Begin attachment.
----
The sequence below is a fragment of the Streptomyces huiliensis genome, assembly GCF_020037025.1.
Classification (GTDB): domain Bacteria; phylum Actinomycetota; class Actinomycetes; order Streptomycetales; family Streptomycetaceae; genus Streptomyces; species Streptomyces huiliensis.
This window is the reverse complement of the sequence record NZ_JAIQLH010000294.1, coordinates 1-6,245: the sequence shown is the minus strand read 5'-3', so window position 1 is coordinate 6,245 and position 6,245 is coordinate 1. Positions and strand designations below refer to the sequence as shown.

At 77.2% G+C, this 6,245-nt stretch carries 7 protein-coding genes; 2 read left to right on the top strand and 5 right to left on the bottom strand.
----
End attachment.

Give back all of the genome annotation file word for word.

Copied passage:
The sequence below is a fragment of the Streptomyces huiliensis genome, assembly GCF_020037025.1.
Classification (GTDB): domain Bacteria; phylum Actinomycetota; class Actinomycetes; order Streptomycetales; family Streptomycetaceae; genus Streptomyces; species Streptomyces huiliensis.
This window is the reverse complement of the sequence record NZ_JAIQLH010000294.1, coordinates 1-6,245: the sequence shown is the minus strand read 5'-3', so window position 1 is coordinate 6,245 and position 6,245 is coordinate 1. Positions and strand designations below refer to the sequence as shown.

At 77.2% G+C, this 6,245-nt stretch carries 7 protein-coding genes; 2 read left to right on the top strand and 5 right to left on the bottom strand.